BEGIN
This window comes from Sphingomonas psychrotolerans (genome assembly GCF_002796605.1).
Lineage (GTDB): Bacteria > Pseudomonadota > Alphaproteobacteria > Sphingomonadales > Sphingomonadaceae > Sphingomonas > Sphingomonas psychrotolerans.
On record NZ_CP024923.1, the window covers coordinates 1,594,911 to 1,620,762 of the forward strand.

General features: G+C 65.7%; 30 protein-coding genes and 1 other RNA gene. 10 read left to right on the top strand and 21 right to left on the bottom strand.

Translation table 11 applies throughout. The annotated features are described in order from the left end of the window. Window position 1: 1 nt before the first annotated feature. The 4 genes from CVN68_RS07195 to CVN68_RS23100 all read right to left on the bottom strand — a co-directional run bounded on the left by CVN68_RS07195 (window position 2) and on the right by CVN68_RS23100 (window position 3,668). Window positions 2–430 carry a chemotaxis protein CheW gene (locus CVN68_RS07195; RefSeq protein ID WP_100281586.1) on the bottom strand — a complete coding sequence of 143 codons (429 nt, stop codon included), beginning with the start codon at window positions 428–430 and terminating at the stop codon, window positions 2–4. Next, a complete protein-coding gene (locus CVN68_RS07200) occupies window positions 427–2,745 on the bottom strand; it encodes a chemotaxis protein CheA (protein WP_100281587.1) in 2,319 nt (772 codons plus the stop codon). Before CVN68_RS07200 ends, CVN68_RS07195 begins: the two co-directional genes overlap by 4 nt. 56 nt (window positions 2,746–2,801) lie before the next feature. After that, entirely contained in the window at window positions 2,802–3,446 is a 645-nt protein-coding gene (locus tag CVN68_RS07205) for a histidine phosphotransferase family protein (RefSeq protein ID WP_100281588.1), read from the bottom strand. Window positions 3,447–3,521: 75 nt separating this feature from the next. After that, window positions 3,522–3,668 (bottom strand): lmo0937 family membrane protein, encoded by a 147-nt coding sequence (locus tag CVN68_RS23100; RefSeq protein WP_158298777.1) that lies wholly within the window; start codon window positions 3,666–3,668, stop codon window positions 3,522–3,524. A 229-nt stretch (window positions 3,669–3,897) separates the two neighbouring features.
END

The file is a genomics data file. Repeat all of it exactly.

This window comes from Sphingomonas psychrotolerans (genome assembly GCF_002796605.1).
Lineage (GTDB): Bacteria > Pseudomonadota > Alphaproteobacteria > Sphingomonadales > Sphingomonadaceae > Sphingomonas > Sphingomonas psychrotolerans.
On record NZ_CP024923.1, the window covers coordinates 1,594,911 to 1,620,762 of the forward strand.

General features: G+C 65.7%; 30 protein-coding genes and 1 other RNA gene. 10 read left to right on the top strand and 21 right to left on the bottom strand.

Translation table 11 applies throughout. The annotated features are described in order from the left end of the window. Window position 1: 1 nt before the first annotated feature. The 4 genes from CVN68_RS07195 to CVN68_RS23100 all read right to left on the bottom strand — a co-directional run bounded on the left by CVN68_RS07195 (window position 2) and on the right by CVN68_RS23100 (window position 3,668). Window positions 2–430 carry a chemotaxis protein CheW gene (locus CVN68_RS07195; RefSeq protein ID WP_100281586.1) on the bottom strand — a complete coding sequence of 143 codons (429 nt, stop codon included), beginning with the start codon at window positions 428–430 and terminating at the stop codon, window positions 2–4. Next, a complete protein-coding gene (locus CVN68_RS07200) occupies window positions 427–2,745 on the bottom strand; it encodes a chemotaxis protein CheA (protein WP_100281587.1) in 2,319 nt (772 codons plus the stop codon). Before CVN68_RS07200 ends, CVN68_RS07195 begins: the two co-directional genes overlap by 4 nt. 56 nt (window positions 2,746–2,801) lie before the next feature. After that, entirely contained in the window at window positions 2,802–3,446 is a 645-nt protein-coding gene (locus tag CVN68_RS07205) for a histidine phosphotransferase family protein (RefSeq protein ID WP_100281588.1), read from the bottom strand. Window positions 3,447–3,521: 75 nt separating this feature from the next. After that, window positions 3,522–3,668 (bottom strand): lmo0937 family membrane protein, encoded by a 147-nt coding sequence (locus tag CVN68_RS23100; RefSeq protein WP_158298777.1) that lies wholly within the window; start codon window positions 3,666–3,668, stop codon window positions 3,522–3,524. A 229-nt stretch (window positions 3,669–3,897) separates the two neighbouring features.